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My First Year in Canada

By the Right Rev. Ashton Oxenden, D.D.
Bishop of Montreal, and Metropolitan of Canada

London: Hatchards, 1871.

Chapter VI. A Winter in Montreal

I HARDLY know a pleasanter place in which to pass the winter months than Montreal. Its cheerfulness, and at the same time its quietness--for, instead of the rumbling of carriages along the streets, they glide noiselessly over the snow--its many appliances to keep out the cold--the kindness of its inhabitants--the facilities for moving about, &c.--all make it a charming place of residence in the winter. We were living in a most comfortable and convenient house in Drummond Street, which had been provided for us by some generous members of our Church; and here the time passed as happily as it could in the absence of those beloved ones whose companionship we sorely missed. I had now a good deal of quiet time for gathering up" the arrears of work, which a year without a Bishop had accumulated in the Diocese, and also of becoming acquainted with the clergy and congregations in the city of Montreal.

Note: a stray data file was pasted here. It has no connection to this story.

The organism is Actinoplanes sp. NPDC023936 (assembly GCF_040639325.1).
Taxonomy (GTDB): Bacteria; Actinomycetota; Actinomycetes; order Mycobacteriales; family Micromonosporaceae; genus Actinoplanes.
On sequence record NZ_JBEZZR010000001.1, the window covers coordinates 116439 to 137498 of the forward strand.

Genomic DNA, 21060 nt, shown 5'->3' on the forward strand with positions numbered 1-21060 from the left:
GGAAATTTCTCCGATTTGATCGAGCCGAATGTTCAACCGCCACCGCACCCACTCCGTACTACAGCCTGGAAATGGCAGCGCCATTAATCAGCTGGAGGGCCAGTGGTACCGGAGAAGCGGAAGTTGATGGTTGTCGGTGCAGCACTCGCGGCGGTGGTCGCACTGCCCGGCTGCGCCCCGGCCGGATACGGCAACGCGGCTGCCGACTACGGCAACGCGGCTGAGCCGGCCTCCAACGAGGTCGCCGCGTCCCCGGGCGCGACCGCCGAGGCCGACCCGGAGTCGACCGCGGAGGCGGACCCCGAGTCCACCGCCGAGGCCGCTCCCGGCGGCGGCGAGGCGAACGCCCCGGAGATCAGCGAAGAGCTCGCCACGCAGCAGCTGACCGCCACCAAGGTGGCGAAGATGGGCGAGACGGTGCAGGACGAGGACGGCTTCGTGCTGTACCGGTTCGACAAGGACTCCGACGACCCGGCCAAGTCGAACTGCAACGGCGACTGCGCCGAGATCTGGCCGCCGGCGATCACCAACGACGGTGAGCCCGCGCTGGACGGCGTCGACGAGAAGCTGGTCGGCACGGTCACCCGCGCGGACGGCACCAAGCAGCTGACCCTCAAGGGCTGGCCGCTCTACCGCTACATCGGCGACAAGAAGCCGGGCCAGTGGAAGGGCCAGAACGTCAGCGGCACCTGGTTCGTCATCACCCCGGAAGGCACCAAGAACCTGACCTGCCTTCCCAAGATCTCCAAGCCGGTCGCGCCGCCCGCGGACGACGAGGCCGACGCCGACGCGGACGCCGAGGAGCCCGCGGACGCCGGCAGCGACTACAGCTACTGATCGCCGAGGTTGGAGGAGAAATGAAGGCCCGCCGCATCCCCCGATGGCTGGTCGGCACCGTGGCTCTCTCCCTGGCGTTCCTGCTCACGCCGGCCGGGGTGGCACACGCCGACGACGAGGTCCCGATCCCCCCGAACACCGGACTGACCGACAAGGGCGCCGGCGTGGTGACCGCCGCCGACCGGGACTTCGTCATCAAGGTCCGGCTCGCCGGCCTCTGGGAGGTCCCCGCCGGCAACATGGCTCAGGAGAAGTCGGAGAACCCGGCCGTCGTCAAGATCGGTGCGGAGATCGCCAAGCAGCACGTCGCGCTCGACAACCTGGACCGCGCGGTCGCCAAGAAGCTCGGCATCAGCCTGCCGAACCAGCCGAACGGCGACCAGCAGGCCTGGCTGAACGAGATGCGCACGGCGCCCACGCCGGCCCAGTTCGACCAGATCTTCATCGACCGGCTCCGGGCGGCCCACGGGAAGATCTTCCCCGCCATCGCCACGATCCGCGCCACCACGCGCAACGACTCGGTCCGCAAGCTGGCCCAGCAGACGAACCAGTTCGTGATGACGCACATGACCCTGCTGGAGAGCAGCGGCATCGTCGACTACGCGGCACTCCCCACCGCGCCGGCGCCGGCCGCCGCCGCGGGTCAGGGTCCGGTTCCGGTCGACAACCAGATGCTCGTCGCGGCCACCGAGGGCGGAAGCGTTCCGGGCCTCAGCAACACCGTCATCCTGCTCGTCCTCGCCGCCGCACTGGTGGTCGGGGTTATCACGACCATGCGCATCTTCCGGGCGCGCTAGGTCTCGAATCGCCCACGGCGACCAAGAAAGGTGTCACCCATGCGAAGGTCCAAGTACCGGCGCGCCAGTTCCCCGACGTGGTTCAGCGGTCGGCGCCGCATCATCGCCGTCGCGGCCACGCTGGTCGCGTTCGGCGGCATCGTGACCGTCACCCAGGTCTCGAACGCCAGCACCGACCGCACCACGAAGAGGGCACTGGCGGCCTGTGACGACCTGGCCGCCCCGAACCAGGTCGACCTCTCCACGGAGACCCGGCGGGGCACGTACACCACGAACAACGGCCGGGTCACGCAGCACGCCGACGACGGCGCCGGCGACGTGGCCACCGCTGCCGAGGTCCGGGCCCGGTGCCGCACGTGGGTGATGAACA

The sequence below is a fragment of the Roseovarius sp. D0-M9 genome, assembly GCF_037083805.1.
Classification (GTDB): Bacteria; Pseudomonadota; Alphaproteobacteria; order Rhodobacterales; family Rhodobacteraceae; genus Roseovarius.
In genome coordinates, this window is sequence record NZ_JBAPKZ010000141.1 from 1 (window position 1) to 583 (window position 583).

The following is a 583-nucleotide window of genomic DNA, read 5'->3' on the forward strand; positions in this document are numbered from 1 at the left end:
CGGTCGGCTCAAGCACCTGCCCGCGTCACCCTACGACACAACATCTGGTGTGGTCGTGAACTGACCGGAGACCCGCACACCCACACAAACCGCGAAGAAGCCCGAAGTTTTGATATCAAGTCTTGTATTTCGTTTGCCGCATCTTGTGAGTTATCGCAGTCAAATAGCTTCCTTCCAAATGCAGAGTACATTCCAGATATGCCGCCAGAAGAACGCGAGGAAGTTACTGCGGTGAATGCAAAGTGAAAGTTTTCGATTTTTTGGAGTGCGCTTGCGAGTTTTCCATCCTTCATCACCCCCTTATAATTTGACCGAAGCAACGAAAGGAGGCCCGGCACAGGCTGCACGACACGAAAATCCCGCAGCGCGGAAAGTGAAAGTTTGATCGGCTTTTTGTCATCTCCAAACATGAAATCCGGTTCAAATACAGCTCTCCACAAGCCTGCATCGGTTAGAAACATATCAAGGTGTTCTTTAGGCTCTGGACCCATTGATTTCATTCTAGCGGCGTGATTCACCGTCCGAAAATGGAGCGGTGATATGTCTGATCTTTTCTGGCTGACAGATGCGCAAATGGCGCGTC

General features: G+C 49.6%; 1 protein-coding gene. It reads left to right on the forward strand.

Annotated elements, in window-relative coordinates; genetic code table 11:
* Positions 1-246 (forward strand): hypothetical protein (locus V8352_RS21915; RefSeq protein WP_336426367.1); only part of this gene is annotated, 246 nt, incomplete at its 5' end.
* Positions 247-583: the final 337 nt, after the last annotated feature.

There are nine churches in the town: most of them in a prosperous condition; and certainly the staff of clergy is above the ordinary standard both in point of earnestness and power. My interest was of course in the Cathedral primarily; but the other churches also had a strong claim upon me. In the former I held my first Ordination, consisting of three persons, who were admitted to the Order of Deacons. This was a very solemn time; but the actual ceremony was in a measure spoilt by the peculiar inconvenience of the structure for such a Service; so much so, that I felt it would be better to hold the three following Ordinations in other churches.

As I found a deficiency of labourers in the Diocese, I was thankful for this accession of three promising men to our ranks. My present desire is rather to raise than to lower the standard of ministerial acquirements, feeling that the greatness of the work and the advance of education demand it.